Thanks to Nexus who gave me the idea for the scheme.

msalama
05-13-2005, 11:39 AM
Nice http://forums.ubi.com/groupee_common/emoticons/icon_smile.gif

MEGILE
05-13-2005, 12:43 PM
http://forums.ubi.com/images/smilies/25.gif

Capt._Tenneal
05-13-2005, 01:15 PM
Looks great, and a great idea too. I hope we see more commercial airline livery in the game. http://forums.ubi.com/images/smilies/25.gif

Makes the game look like MS Flight Simulator.

73GIAP_Milan
05-13-2005, 02:46 PM
http://forums.ubi.com/images/smilies/16x16_smiley-surprised.gif http://forums.ubi.com/groupee_common/emoticons/icon_eek.gif

Ohhhh that is cool.. http://forums.ubi.com/groupee_common/emoticons/icon_cool.gif http://forums.ubi.com/images/smilies/25.gif

I'm dutch, would be a shame to shoot those down..

KGr.HH-Sunburst
05-13-2005, 03:09 PM
yeah thanks for that, even I as a Dutch dude didnt know all that stuff http://forums.ubi.com/groupee_common/emoticons/icon_biggrin.gif

BenvZijl
05-13-2005, 04:09 PM
cool, shooting down the airline my uncle works for http://forums.ubi.com/groupee_common/emoticons/icon_biggrin.gif

ducth: ach boeie zolang ze maar neergaan zonder mijn vliegtuig neer te halen

Badsight.
05-13-2005, 05:25 PM
Sea Norris

do a FW200 or B-29 in that scheme : ))))

73GIAP_Milan
05-13-2005, 05:31 PM
Originally posted by BenvZijl:
cool, shooting down the airline my uncle works for http://forums.ubi.com/groupee_common/emoticons/icon_biggrin.gif

ducth: ach boeie zolang ze maar neergaan zonder mijn vliegtuig neer te halen

whahaha grapjas! http://forums.ubi.com/groupee_common/emoticons/icon_biggrin.gif das vet zonde ook al is het maar een model http://forums.ubi.com/groupee_common/emoticons/icon_wink.gif

SeaNorris
05-13-2005, 05:59 PM
Originally posted by Badsight.:
Sea Norris

do a FW200 or B-29 in that scheme : ))))

If you want ok http://forums.ubi.com/groupee_common/emoticons/icon_biggrin.gif

Ruy Horta
05-18-2005, 03:33 AM
Misschien mis ik iets, maar dit is toch een fantasie scheme, de KLM vloog in die tijd in heel andere kleuren. De bekende blauwe kleur is pas begin jaren 70 op het toneel gekomen (Jumbo tijdperk).

'tuurlijk ziet het er wel vraai uit http://forums.ubi.com/images/smilies/16x16_smiley-wink.gif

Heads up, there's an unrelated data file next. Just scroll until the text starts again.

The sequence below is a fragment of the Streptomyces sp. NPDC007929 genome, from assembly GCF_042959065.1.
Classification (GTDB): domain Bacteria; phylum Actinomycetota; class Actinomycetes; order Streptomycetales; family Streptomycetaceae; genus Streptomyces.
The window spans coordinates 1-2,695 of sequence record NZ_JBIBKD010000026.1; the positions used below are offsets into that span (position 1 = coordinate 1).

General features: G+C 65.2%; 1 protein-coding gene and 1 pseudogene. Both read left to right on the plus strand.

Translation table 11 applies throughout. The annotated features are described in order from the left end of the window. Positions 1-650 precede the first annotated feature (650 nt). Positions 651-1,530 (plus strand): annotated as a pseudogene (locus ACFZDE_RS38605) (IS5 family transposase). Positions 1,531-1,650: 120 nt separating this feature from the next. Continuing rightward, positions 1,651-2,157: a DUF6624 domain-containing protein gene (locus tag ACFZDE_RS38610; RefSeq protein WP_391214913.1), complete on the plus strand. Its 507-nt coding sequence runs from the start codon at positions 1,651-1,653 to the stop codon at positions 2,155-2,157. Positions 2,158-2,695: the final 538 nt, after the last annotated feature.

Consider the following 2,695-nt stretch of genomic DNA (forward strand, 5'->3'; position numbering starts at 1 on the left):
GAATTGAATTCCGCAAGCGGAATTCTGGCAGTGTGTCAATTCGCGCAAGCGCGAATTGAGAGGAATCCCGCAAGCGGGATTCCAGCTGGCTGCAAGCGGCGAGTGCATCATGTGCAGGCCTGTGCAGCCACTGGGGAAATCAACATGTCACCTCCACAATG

Jammer genoeg heeft J.P. het bedrijf onder de kostprijs aan Air France verkocht en kan onze regering er prat op gaan dat er in de traditie van Fokker is doorgeborduurd...

Mysticpuma2003
05-18-2005, 05:38 AM
Norris, I got that Desert skin thanks...forgot to reply and just remebered at work! http://forums.ubi.com/groupee_common/emoticons/icon_smile.gif

73GIAP_Milan
05-18-2005, 02:09 PM
Originally posted by Ruy Horta:
Misschien mis ik iets, maar dit is toch een fantasie scheme, de KLM vloog in die tijd in heel andere kleuren. De bekende blauwe kleur is pas begin jaren 70 op het toneel gekomen (Jumbo tijdperk).

'tuurlijk ziet het er wel vraai uit http://forums.ubi.com/images/smilies/16x16_smiley-wink.gif

Jammer genoeg heeft J.P. het bedrijf onder de kostprijs aan Air France verkocht en kan onze regering er prat op gaan dat er in de traditie van Fokker is doorgeborduurd...
Klopt, 't KLM schema was anders...

maar goed, Fokker is ook al 'dood' ja,dankzij bedrijfs en overheids ingrepen, de luchtvaart in Nederland zit in een dieptepunt... http://forums.ubi.com/images/smilies/51.gif

maar goed, dat laat niet weg dat 't absoluut een mooi staaltje vliegtuig skinnen is http://forums.ubi.com/images/smilies/25.gif http://forums.ubi.com/images/smilies/16x16_smiley-wink.gif

a very special S! to SeaNorris for making it! http://forums.ubi.com/groupee_common/emoticons/icon_wink.gif